Russian soldiers in the former Armenian village of Sheykhalan near Mush, 1915 in the Armenian genocide.

The ethnic cleansing of Armenians during the final years of the Ottoman Empire is widely considered a genocide, there are different estimates for the number of Armenians who died from the genocide range from 800,000 to 1,500,000.[77]

Modern periodEdit

The Government house of the First Republic of Armenia

The First Republic of Armenia was established in 1918, but collapsed in 1920. In 1921, the Republic of Mountainous Armenia was established but collapsed in the same year. Afterwards Armenia came under the Soviet administration and became one of the Soviet Republics. In 1991, like other Soviet Republics, Armenia gained its independence.


  • Martirosyan, Hrach (2014). "Origins and historical development of the Armenian language" (PDF). Leiden University: 1. As an Indo-European language, Armenian has been the subject of research for about two hundred years. {{cite journal}}: Cite journal requires |journal= (help)
  • Clackson, James P. T. (2008). "Classical Armenian". In Woodard, Roger D. (ed.). The Ancient Languages of Asia Minor. Cambridge University Press. p. 124. ISBN 9780511486845. Armenian forms an independent branch of the Indo-European language family. Although Armenian was spoken in areas adjacent to those inhabited by speakers of Anatolian languages, it shares few significant linguistic features with the Anatolian subgroup of Indo-European.


  • Panossian, Razmik (2006). The Armenians: From Kings and Priests to Merchants and Commissars. Columbia University Press. pp. 36. ISBN 978-0231139267.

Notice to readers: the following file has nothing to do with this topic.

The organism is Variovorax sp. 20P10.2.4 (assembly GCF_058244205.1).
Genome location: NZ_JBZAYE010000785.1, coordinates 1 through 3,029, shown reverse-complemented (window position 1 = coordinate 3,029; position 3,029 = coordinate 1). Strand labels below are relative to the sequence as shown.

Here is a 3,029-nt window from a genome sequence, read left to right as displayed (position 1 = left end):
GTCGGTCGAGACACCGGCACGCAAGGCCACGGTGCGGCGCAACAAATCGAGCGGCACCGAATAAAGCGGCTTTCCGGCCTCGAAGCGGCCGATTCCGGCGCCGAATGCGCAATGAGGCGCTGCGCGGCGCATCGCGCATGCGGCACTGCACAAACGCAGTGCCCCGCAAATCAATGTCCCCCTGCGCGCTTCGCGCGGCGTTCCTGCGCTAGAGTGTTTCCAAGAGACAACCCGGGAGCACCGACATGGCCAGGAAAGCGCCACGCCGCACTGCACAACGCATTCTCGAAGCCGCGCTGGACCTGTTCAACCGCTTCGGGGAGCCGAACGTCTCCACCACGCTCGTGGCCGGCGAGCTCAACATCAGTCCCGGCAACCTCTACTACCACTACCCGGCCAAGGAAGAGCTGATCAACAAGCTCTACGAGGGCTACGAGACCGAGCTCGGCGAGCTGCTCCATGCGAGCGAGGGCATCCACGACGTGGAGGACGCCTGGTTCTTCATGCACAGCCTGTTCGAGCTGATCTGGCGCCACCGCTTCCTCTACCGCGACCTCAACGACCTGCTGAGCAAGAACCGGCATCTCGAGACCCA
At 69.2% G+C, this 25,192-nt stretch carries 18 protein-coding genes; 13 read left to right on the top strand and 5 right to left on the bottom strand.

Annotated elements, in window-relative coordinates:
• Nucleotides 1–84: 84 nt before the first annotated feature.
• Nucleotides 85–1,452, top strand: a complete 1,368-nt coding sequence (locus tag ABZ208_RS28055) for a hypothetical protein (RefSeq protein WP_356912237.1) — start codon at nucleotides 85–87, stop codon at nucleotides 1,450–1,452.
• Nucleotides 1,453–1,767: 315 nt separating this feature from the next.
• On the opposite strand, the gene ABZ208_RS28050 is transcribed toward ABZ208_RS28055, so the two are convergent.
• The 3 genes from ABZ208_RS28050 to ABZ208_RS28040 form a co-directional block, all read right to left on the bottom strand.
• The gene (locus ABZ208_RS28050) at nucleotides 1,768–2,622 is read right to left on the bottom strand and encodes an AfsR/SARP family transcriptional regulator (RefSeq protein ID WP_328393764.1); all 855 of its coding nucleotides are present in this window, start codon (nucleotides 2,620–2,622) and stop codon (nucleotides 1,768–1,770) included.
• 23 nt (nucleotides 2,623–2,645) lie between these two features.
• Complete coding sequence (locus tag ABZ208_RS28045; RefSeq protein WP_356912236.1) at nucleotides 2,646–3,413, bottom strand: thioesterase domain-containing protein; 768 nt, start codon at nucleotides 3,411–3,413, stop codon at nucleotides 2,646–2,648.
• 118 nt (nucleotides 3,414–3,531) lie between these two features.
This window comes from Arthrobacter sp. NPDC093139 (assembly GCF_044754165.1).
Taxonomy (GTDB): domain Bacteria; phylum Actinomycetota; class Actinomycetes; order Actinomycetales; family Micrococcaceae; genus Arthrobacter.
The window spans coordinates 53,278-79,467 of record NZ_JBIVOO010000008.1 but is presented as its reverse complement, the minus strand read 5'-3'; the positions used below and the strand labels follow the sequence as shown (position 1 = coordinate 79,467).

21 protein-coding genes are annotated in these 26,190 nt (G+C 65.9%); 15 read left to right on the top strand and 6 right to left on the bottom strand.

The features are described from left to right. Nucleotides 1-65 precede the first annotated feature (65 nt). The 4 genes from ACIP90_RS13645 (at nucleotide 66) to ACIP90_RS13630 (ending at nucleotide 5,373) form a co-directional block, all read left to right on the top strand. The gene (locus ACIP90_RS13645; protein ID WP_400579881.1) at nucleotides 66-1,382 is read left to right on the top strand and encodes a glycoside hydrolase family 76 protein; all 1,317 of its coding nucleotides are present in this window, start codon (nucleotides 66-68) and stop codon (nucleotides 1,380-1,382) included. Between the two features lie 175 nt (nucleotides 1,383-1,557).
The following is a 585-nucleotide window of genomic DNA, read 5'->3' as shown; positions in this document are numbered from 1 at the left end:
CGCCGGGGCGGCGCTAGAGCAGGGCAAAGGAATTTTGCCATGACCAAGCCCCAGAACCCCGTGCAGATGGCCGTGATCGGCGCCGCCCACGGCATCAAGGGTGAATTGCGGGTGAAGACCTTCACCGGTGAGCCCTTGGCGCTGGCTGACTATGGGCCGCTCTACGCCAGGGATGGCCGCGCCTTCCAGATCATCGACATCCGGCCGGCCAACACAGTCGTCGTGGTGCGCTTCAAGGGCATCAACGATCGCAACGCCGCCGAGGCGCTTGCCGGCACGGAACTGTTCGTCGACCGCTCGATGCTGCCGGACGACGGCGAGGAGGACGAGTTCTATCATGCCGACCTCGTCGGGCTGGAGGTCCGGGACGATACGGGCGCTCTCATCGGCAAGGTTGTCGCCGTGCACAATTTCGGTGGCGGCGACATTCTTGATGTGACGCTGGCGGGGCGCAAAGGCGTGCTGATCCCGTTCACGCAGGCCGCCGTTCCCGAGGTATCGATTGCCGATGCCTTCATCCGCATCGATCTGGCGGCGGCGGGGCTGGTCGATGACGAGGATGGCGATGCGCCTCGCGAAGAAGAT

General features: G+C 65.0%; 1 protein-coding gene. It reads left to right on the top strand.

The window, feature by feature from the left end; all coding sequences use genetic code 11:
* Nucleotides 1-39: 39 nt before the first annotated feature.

• Lang, David M. (1983). "Iran, Armenia and Georgia". In Yarshater, Ehsan (ed.). The Cambridge History of Iran, Volume 3: The Seleucid, Parthian and Sasanid Periods. Cambridge University Press. p. 535. ISBN 0-521-20092-X.
  • Wilken, Robert Louis (2012). The First Thousand Years: A Global History of Christianity. Yale University Press. pp. 229. ISBN 978-0-300-11884-1.
  • Garsoïan, Nina (2004). "The Emergence of Armenia". In Hovannisian, Richard G. (ed.). The Armenian People From Ancient to Modern Times, Volume I: The Dynastic Periods: From Antiquity to the Fourteenth Century. Palgrave Macmillan. ISBN 1-4039-6421-1.
  • Versluys, Miguel John (2017). Visual Style and Constructing Identity in the Hellenistic World: Nemrud Dağ and Commagene under Antiochos I. Cambridge University Press. p. 48. ISBN 978-1-107-14197-1.
  • Kieser, Hans-Lukas (2018). Talaat Pasha: Father of Modern Turkey, Architect of Genocide. Princeton University Press. ISBN 978-1-4008-8963-1.
  • Akçam, Taner (2012). The Young Turks' Crime against Humanity: The Armenian Genocide and Ethnic Cleansing in the Ottoman Empire. Princeton University Press. ISBN 978-0-691-15333-9.
  • Üngör, Uğur Ümit (2015). "The Armenian Genocide in the Context of 20th-Century Paramilitarism". In Demirdjian, Alexis (ed.). The Armenian Genocide Legacy. Palgrave Macmillan UK. ISBN 978-1-137-56163-3.
  • Frye, Richard N (1984). The History of Ancient Iran. Munich: C.H. Beck. pp. 73. ISBN 978-3406093975.
  • Redgate, A. E (2000). The Armenians. Oxford: Blackwell. p. 5. ISBN 978-0631220374. However, the most easily identifiable ancestors of the later Armenian nation are the Urartians.